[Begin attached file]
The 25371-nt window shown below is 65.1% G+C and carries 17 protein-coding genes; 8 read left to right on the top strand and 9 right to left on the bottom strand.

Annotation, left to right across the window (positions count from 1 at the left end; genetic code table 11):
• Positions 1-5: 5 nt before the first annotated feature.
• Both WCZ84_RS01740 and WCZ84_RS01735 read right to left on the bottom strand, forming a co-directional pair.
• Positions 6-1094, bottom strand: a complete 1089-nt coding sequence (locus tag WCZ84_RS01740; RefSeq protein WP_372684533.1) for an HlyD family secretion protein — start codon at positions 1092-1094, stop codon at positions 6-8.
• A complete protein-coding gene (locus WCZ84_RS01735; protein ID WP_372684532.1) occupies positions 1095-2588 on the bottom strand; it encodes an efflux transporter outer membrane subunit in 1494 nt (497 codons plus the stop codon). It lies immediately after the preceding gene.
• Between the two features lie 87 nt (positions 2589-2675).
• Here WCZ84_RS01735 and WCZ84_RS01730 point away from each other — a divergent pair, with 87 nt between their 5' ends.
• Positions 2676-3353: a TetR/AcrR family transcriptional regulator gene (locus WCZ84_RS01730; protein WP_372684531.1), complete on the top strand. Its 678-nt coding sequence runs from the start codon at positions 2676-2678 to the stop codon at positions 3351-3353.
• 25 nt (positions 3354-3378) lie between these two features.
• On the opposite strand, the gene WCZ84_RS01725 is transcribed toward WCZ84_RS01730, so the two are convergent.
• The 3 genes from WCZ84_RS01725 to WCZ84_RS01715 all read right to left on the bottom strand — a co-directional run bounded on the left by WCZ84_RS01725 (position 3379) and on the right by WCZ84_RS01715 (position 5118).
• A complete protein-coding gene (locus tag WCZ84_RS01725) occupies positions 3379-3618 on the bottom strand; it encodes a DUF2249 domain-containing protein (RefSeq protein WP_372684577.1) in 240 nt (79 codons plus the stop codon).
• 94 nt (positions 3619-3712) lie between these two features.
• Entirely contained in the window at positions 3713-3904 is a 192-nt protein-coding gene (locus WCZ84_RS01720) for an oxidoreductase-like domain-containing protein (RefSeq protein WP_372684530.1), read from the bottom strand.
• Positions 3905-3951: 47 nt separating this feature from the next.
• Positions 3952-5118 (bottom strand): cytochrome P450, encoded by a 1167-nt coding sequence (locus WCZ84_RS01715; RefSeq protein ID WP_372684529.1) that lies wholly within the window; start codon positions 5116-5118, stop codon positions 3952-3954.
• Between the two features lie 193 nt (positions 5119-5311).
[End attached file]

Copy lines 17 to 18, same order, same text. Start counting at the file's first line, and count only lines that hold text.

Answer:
• Positions 3952-5118 (bottom strand): cytochrome P450, encoded by a 1167-nt coding sequence (locus WCZ84_RS01715; RefSeq protein ID WP_372684529.1) that lies wholly within the window; start codon positions 5116-5118, stop codon positions 3952-3954.
• Between the two features lie 193 nt (positions 5119-5311).